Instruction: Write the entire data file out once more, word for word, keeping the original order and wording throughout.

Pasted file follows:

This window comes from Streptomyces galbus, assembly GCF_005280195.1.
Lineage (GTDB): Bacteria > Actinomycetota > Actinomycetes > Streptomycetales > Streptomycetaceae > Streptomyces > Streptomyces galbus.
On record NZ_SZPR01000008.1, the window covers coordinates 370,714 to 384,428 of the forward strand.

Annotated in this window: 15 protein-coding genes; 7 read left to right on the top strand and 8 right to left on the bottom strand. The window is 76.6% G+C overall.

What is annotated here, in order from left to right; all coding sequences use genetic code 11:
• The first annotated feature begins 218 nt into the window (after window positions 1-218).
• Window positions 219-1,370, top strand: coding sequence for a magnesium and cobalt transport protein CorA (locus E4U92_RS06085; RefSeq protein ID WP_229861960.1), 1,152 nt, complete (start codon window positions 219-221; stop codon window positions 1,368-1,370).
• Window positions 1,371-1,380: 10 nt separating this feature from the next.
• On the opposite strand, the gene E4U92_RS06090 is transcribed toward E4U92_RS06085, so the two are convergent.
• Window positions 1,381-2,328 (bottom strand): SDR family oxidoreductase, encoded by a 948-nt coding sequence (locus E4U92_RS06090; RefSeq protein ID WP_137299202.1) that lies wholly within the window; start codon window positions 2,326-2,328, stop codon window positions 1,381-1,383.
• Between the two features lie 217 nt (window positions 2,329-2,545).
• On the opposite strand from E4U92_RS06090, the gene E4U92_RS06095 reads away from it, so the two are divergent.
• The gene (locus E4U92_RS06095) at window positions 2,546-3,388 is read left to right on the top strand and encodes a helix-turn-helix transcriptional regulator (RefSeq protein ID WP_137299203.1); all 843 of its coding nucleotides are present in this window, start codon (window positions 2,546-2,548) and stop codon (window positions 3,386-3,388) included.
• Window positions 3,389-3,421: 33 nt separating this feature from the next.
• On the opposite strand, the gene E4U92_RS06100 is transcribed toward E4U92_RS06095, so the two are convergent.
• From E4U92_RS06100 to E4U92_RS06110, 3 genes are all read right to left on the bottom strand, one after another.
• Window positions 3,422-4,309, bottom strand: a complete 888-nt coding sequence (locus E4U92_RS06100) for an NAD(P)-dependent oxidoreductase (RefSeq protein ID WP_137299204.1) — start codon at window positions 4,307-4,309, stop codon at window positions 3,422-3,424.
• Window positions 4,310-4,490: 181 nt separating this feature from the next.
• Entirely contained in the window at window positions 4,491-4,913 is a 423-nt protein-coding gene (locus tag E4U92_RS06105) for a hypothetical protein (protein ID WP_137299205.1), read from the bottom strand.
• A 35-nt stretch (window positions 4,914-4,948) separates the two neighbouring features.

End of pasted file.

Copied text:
This window comes from Streptomyces galbus, assembly GCF_005280195.1.
Lineage (GTDB): Bacteria > Actinomycetota > Actinomycetes > Streptomycetales > Streptomycetaceae > Streptomyces > Streptomyces galbus.
On record NZ_SZPR01000008.1, the window covers coordinates 370,714 to 384,428 of the forward strand.

Annotated in this window: 15 protein-coding genes; 7 read left to right on the top strand and 8 right to left on the bottom strand. The window is 76.6% G+C overall.

What is annotated here, in order from left to right; all coding sequences use genetic code 11:
• The first annotated feature begins 218 nt into the window (after window positions 1-218).
• Window positions 219-1,370, top strand: coding sequence for a magnesium and cobalt transport protein CorA (locus E4U92_RS06085; RefSeq protein ID WP_229861960.1), 1,152 nt, complete (start codon window positions 219-221; stop codon window positions 1,368-1,370).
• Window positions 1,371-1,380: 10 nt separating this feature from the next.
• On the opposite strand, the gene E4U92_RS06090 is transcribed toward E4U92_RS06085, so the two are convergent.
• Window positions 1,381-2,328 (bottom strand): SDR family oxidoreductase, encoded by a 948-nt coding sequence (locus E4U92_RS06090; RefSeq protein ID WP_137299202.1) that lies wholly within the window; start codon window positions 2,326-2,328, stop codon window positions 1,381-1,383.
• Between the two features lie 217 nt (window positions 2,329-2,545).
• On the opposite strand from E4U92_RS06090, the gene E4U92_RS06095 reads away from it, so the two are divergent.
• The gene (locus E4U92_RS06095) at window positions 2,546-3,388 is read left to right on the top strand and encodes a helix-turn-helix transcriptional regulator (RefSeq protein ID WP_137299203.1); all 843 of its coding nucleotides are present in this window, start codon (window positions 2,546-2,548) and stop codon (window positions 3,386-3,388) included.
• Window positions 3,389-3,421: 33 nt separating this feature from the next.
• On the opposite strand, the gene E4U92_RS06100 is transcribed toward E4U92_RS06095, so the two are convergent.
• From E4U92_RS06100 to E4U92_RS06110, 3 genes are all read right to left on the bottom strand, one after another.
• Window positions 3,422-4,309, bottom strand: a complete 888-nt coding sequence (locus E4U92_RS06100) for an NAD(P)-dependent oxidoreductase (RefSeq protein ID WP_137299204.1) — start codon at window positions 4,307-4,309, stop codon at window positions 3,422-3,424.
• Window positions 4,310-4,490: 181 nt separating this feature from the next.
• Entirely contained in the window at window positions 4,491-4,913 is a 423-nt protein-coding gene (locus tag E4U92_RS06105) for a hypothetical protein (protein ID WP_137299205.1), read from the bottom strand.
• A 35-nt stretch (window positions 4,914-4,948) separates the two neighbouring features.